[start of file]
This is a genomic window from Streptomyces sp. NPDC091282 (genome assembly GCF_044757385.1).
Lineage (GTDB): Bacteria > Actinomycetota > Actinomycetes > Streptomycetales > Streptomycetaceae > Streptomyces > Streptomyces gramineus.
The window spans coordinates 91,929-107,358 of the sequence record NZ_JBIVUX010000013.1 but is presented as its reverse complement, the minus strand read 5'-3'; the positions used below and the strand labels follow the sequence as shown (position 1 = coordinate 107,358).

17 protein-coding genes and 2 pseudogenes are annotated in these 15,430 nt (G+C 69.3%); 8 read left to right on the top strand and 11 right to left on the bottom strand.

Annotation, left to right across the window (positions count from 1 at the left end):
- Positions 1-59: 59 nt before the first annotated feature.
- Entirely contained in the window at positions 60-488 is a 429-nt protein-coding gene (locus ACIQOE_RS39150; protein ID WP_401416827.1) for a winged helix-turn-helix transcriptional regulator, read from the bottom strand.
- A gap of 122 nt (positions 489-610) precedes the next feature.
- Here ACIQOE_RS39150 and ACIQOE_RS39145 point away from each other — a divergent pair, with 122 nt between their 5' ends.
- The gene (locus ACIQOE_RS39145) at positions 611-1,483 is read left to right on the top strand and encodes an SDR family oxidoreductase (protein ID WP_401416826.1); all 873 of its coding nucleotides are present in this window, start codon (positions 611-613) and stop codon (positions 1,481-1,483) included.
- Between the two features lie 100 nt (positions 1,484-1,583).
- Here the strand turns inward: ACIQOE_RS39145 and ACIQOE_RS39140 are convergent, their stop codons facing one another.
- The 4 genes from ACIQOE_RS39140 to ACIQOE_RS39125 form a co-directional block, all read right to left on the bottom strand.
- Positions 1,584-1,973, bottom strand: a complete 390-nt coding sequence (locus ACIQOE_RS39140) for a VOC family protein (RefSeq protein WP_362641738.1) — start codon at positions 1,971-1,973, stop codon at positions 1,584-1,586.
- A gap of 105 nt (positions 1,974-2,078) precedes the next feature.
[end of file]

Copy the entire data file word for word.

This is a genomic window from Streptomyces sp. NPDC091282 (genome assembly GCF_044757385.1).
Lineage (GTDB): Bacteria > Actinomycetota > Actinomycetes > Streptomycetales > Streptomycetaceae > Streptomyces > Streptomyces gramineus.
The window spans coordinates 91,929-107,358 of the sequence record NZ_JBIVUX010000013.1 but is presented as its reverse complement, the minus strand read 5'-3'; the positions used below and the strand labels follow the sequence as shown (position 1 = coordinate 107,358).

17 protein-coding genes and 2 pseudogenes are annotated in these 15,430 nt (G+C 69.3%); 8 read left to right on the top strand and 11 right to left on the bottom strand.

Annotation, left to right across the window (positions count from 1 at the left end):
- Positions 1-59: 59 nt before the first annotated feature.
- Entirely contained in the window at positions 60-488 is a 429-nt protein-coding gene (locus ACIQOE_RS39150; protein ID WP_401416827.1) for a winged helix-turn-helix transcriptional regulator, read from the bottom strand.
- A gap of 122 nt (positions 489-610) precedes the next feature.
- Here ACIQOE_RS39150 and ACIQOE_RS39145 point away from each other — a divergent pair, with 122 nt between their 5' ends.
- The gene (locus ACIQOE_RS39145) at positions 611-1,483 is read left to right on the top strand and encodes an SDR family oxidoreductase (protein ID WP_401416826.1); all 873 of its coding nucleotides are present in this window, start codon (positions 611-613) and stop codon (positions 1,481-1,483) included.
- Between the two features lie 100 nt (positions 1,484-1,583).
- Here the strand turns inward: ACIQOE_RS39145 and ACIQOE_RS39140 are convergent, their stop codons facing one another.
- The 4 genes from ACIQOE_RS39140 to ACIQOE_RS39125 form a co-directional block, all read right to left on the bottom strand.
- Positions 1,584-1,973, bottom strand: a complete 390-nt coding sequence (locus ACIQOE_RS39140) for a VOC family protein (RefSeq protein WP_362641738.1) — start codon at positions 1,971-1,973, stop codon at positions 1,584-1,586.
- A gap of 105 nt (positions 1,974-2,078) precedes the next feature.